First and foremost, Elvis Costello's autobiography's greatest strength is the way that it is told. Instead of going in chronological order, Costello will start off talking about a subject at a particular point of time then jump to another time connected by the same subject. For example, he describes the first time he heard The Beatles which was when his father, Ross MacManus, a big band singer, brought home the single of All My Loving to learn for his own act then he jumps ahead through his relationship with Paul McCartney to actually performing this song with Sir Paul at a tribute to Linda McCartney in the late 90's.
The most important person in the book (other than Costello) is his father whose life story and also the life stories of his grandparents are rendered in great detail covering world wars and immigration from Ireland. Costello's parents separated when he was a young man and he seems to view his father with a mix of admiration and disappointment, exasperation and pride. His love of all kinds of music was instilled by his father just as Costello's grandfather who worked as a cruise ship singer did the same for Elvis's dad.
Probably what most surprised me most was the lack of vitriol or anger. Elvis is a genuinely happy, well-adjusted person despite his claims of moments of sadness. Even Bruce Thomas, the Attractions bass player, whom Elvis has feuded with on and off is only complimented for his playing. Hardly a nasty word said. The angry young man thing was largely an invention of the media.
Elvis mentions a lot of other famous musicians he met over the years - All the Beatles (except John Lennon) and especially Paul McCartney who he really likes and respects, Bob Dylan, Joni Mitchell, Johnny Cash, Nick Lowe, Paul Weller, The Clash (especially Joe Strummer), George Jones, Van Morrison, Burt Bacharach, Levon Helm, Elton John, Count Basie, Chet Baker, Richard Hell, Graham Nash.
Some of the best parts of the book are when Elvis writes about music especially country music, music minutia, trivia, connections and when he describes specifically how one song by an artist influenced a song he wrote. I liked the part where he discussed writing his symphony IL SOGO and then performing it with an orchestra in Italy - A humorous comedy of errors. I found where he wrote of recording The River in Reverse in New Orleans with Allen Toussaint immediately after Hurricane Katrina to be very moving.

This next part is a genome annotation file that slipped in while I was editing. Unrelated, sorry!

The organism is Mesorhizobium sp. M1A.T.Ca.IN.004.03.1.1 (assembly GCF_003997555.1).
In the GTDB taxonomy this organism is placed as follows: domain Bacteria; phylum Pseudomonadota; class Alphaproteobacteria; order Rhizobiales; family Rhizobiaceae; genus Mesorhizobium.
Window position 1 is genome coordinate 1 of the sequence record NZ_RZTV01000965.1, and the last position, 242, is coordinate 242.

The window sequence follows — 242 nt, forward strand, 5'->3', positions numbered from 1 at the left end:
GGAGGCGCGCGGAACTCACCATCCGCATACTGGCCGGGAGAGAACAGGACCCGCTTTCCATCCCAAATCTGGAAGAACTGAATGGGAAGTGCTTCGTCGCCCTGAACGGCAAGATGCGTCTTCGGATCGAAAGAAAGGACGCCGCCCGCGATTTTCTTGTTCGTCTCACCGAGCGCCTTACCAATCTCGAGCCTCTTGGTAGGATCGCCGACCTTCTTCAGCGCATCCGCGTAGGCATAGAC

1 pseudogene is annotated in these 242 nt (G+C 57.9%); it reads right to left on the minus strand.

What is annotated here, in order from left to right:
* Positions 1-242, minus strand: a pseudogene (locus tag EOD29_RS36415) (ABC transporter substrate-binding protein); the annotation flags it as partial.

Not much in the way of gossip here. About the only dirt is that Elvis slept with a LOT of women in the early Attractions days In fact, Little Triggers and Party Girl are both written about one nights stands he had with fans. This is mostly described to offer a comparison of how infidelity broke up his father's marriage to his mother and also his own marriage to his first wife. Also I didn't know Elvis was left-handed for everything besides playing or that John McFee played the guitar intros to Alison and (The Angels Wanna Wear My) Red Shoes as Elvis says he was not musically competent enough yet to do that ( I did know McFee played on MY AIM IS TRUE just not to that extent).
Only negative thing I would say is that some of the stories about recording certain records I have read before as the various reissues of Elvis records have always come with extensive written background notes from Elvis himself but in the context of the greater story, it's okay to read it again.
What I took from UNFAITHFUL MUSIC AND DISAPPEARING INK is that Elvis Costello is blessed or lucky (however you choose to look at it). He had a musical lineage, was exposed to a lot of good music when growing up, lived in places (Liverpool and London) that were musical hot beds, lived in a time when music was reinventing itself. Of course, it helps that he is one of the most talented songwriters of all time. He is also an intelligent, quick-witted, intuitive person which reveals itself in the reading.